Probing subunit communication via a singly ligated state of dimeric thymidylate synthase Public Deposited

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  • March 20, 2019
  • Falk, Bradley
    • Affiliation: School of Medicine, Department of Biochemistry and Biophysics
  • Enzymes are highly dynamic molecules that undergo motions on a wide variety of timescales that are linked to all aspects of their function from mediating substrate binding and enabling chemistry to facilitating regulation by effector ligands. NMR studies on a handful of small monomeric enzymes have highlighted the role of dynamics in simple systems, but most enzymes possess added complexity stemming from size, oligomeric structures, multistep and/or multisubstrate mechanisms, and allosteric regulation. In recent years there has been a resurgence of interest in understanding the mechanisms of protein allostery. Canonically, allostery occurs in oligomeric proteins: ligand binding in one subunit alters binding or activity in a symmetry related second subunit. For such systems it is often straightforward to measure cooperative binding thermodynamics, but gaining detailed structural and/or dynamic mechanisms for intersubunit communication has proved to be much more difficult. This work has focused on applying NMR techniques to probe the inner workings of cooperativity and intersubunit communication in a large dimeric enzyme, Escherichia coli thymidylate synthase. A combined ITC and NMR approach showed that binding of substrate dUMP and cofactor mTHF occurs in both binding sites and dUMP binds with equal affinity. However, the two dUMP binding events are characterized by slightly different ΔCp showing that the two binding sites are not formally equivalent and presenting evidence for intersubunit communication. To probe this inequivalence a pair of mixed labeled dimers were created that can only bind substrate in one subunit and can be labeled on either subunit for NMR studies. These mixed labeled dimers enabled an NMR approach to distinguish the step-wise effects of ligand binding to this dimeric enzyme with subunit specificity. Binding studies revealed an asymmetric response to the two dUMP binding events and evidence of an extreme state in the singly bound form. The mixed dimers allow for visualization of singly bound peak positions which are typically elusive for dimeric systems. In thymidylate synthase these singly bound peaks fall in unexpected patterns that yield new insight into intersubunit communication.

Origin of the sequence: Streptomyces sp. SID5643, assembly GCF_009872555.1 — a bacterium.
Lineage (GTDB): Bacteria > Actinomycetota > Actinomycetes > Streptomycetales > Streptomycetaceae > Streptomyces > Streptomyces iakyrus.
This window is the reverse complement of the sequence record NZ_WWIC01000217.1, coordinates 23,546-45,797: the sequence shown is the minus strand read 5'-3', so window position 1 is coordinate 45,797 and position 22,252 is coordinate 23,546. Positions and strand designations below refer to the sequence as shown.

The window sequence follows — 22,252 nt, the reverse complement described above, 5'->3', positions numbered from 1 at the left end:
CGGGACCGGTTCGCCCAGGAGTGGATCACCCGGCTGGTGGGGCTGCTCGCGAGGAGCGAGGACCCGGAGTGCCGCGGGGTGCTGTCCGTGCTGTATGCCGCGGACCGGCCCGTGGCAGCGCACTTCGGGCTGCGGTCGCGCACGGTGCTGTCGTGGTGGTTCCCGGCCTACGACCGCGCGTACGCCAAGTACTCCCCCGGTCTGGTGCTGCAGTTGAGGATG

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Rights statement
  • In Copyright
  • Traut, Thomas
  • Carter, Charles
  • Pielak, Gary J.
  • Zhang, Qi
  • Lee, Andrew
  • Doctor of Philosophy
Degree granting institution
  • University of North Carolina at Chapel Hill Graduate School
Graduation year
  • 2017

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